The Frontal Cortex

Lying and Creativity

Via Vaughan Bell, comes this wonderful essay by Tom Stafford on confabulation and creativity:

In those patients with frontal damage who do confabulate, however, the brain injury makes them rely on their internal memories–their thoughts and wishes–rather than true memories. This is of course dysfunctional, but it is also creative in some of the ways that make improvisation so funny: producing an odd mix of the mundane and impossible. When a patient who claims to be 20 years old is asked why she looks about 50, she replies that she was pushed into a ditch by her brothers and landed on her face. Asked about his good mood, another patient called Harry explains that the president visited him at his office yesterday. The president wanted to talk politics, but Harry preferred to talk golf. They had a good chat.

Improvisers tap into these same creative powers, but in a controlled way. They learn to cultivate a “dual mind,” part of which doesn’t plan or discriminate and thus unleashes its inventive powers, while the other part maintains a higher level monitoring of the situation, looking out for opportunities to develop the narrative.

I recently discovered a quite interesting case report of a 48 year old male patient named SB who, after suffering a subarachnoid hemorrhage in his frontal lobe, became a chronic confabulator. The following description is from a medical report on SB by his neurologist, Dr. Anthony Coughlan:

SB would claim, first thing in the morning, to have fictitious business appointments, when in fact he was attending a day centre, and would frequently dress for dinner in the evening in the mistaken belief that guests were coming. He would also attempt to take cups of tea outside, saying that these were for his foreman, who had discontinued employment with him several years earlier. During the interview, his memory was confabulatory even for events an hour earlier and he would sometimes claim to have been engaged in imaginary business appointments when in fact he had been undergoing psychological tests. When inconsistencies in his confabulations were pointed out to him, he would become perplexed and either profess ignorance of recent events or invent a new confabulation. His confabulations were not limited to his former business life, for when questioned about holidays or outings over the previous few days, he would again report events that bore no relationship to actual happenings.

This was SB’s perpetual tragedy: he told lies without knowing that he was lying. Although his mind had mostly recovered – his memory problems and “inappropriate actions” had largely disappeared* – he would always be left with this terrible symptom, spinning fictions but thinking they were facts. It’s not that he wanted to deceive – he just couldn’t help it. And so, although SB never learned to tell the truth, his wife learned to stop listening.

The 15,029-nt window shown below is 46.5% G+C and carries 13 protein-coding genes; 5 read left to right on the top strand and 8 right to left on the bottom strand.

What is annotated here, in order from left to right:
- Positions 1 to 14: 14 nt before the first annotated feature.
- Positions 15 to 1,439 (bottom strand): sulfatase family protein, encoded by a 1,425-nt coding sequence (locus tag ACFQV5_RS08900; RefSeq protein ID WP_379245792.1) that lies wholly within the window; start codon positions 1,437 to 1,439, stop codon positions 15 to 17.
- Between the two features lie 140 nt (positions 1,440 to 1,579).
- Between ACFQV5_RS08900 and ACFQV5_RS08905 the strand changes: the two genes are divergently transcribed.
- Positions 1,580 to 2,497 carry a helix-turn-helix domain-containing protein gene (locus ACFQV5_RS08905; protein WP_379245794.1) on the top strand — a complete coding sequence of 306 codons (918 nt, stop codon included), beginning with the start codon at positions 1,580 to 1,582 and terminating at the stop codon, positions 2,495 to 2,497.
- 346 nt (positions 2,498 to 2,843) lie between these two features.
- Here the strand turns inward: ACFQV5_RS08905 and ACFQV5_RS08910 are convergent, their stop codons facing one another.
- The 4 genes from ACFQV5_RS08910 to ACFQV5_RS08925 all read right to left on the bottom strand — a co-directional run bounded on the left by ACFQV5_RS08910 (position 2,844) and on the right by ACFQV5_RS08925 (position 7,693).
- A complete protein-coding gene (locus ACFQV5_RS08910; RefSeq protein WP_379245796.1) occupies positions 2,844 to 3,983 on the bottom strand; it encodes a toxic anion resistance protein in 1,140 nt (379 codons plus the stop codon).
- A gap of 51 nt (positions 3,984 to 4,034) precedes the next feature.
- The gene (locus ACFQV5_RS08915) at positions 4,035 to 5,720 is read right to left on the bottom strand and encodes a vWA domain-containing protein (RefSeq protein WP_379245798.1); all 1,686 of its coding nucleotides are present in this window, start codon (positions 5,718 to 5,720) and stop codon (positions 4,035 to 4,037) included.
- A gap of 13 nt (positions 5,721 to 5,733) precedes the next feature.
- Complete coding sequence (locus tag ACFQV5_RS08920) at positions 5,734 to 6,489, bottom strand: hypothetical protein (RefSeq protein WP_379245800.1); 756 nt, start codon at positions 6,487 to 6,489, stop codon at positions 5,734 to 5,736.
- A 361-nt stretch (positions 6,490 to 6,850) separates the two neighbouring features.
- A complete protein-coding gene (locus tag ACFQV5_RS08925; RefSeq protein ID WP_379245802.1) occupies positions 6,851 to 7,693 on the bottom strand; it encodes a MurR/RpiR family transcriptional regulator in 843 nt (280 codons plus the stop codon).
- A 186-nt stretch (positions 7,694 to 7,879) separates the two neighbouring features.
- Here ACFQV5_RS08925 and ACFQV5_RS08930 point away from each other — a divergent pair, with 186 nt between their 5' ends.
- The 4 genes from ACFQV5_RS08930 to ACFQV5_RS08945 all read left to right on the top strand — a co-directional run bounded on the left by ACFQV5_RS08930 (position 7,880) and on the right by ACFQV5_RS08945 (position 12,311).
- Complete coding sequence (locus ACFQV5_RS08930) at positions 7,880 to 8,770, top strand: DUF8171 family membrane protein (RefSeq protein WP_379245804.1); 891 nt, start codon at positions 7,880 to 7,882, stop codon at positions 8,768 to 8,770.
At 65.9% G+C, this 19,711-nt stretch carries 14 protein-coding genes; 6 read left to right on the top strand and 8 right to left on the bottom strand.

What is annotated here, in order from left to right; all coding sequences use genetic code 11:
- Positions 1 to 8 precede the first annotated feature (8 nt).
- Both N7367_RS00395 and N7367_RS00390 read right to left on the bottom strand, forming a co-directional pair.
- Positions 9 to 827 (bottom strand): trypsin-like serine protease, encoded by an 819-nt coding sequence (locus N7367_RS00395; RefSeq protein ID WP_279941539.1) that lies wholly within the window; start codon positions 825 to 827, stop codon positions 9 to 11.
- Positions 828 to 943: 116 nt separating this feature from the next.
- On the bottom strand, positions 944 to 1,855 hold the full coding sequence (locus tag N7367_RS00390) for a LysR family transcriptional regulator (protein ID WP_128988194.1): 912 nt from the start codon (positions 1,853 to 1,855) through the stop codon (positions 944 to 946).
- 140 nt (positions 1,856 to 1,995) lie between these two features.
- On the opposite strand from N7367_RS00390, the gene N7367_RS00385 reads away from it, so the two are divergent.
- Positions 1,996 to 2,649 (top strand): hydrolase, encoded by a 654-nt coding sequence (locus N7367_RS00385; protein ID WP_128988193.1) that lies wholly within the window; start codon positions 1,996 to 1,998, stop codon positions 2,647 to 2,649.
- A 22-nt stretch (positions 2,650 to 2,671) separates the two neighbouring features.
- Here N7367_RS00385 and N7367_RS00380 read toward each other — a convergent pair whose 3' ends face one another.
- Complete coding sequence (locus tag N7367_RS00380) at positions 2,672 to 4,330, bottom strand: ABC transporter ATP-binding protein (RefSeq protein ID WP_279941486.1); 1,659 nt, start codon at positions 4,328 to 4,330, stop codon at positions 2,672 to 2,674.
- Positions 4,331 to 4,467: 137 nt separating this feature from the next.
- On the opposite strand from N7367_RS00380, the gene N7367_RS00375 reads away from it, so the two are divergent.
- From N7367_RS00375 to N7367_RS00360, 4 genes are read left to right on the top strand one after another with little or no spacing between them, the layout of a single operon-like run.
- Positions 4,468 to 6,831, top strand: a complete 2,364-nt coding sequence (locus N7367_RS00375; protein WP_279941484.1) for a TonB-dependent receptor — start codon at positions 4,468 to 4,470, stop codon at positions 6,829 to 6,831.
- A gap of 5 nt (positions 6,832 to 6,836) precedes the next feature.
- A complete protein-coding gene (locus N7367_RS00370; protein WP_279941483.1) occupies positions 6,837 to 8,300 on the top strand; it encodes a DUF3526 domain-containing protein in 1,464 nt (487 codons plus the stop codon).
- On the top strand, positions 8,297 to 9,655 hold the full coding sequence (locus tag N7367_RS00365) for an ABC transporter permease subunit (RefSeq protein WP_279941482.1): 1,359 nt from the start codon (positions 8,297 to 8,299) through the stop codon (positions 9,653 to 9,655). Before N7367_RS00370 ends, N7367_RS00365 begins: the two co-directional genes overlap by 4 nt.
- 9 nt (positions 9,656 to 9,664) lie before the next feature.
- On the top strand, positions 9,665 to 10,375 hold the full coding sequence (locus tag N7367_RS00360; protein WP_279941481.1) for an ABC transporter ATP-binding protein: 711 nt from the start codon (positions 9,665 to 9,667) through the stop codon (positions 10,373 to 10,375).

And SB isn’t alone: chronic confabulation is often seen in patients with frontal lobe damage. Like SB, these people invent fantastical fictions about their lives, telling stories that make little literal sense. They lie about anything and everything, if only because the truth is too confusing. Such confabulations tells us something important about the mind: spontaneous creativity – the ability to make up a story on demand – is a fundamental feature of human cognition. We’re all natural storytellers, weaving narratives out of the confusion. In other words, SB’s brain damage didn’t lead to some special new mental capacity, which the rest of us are missing. Instead, it released a latent creative capacity that we all have, if only we learned how to stop holding it back.

We can observe a similar process at work in fMRI studies of jazz musicians, who learn how to temporarily silence those brain areas that keep us from confabulating. I wrote about this research earlier this year:

The first study, led by Charles Limb of the NIH and Johns Hopkins University, examined the brain activity of jazz musicians as they played on a piano. The musicians began with pieces that required no imagination such as the C-major scale and a simple blues tune they’d memorized in advance. But then came the creativity condition: The musicians were told to improvise a new melody as they played alongside a recorded jazz quartet.

While the musicians riffed on the piano, giant magnets whirred overhead monitoring minor shifts in their brain activity. The researchers found that jazz improv relied on a carefully choreographed set of mental events, which allowed the musicians to discover their new melodies. Before a single note was played, the pianists exhibited a “deactivation” of the dorsolateral prefrontal cortex (DLPFC), a brain area associated with planned actions and self-control. In other words, they were inhibiting their inhibitions, which allowed the musicians to create without worrying about what they were creating.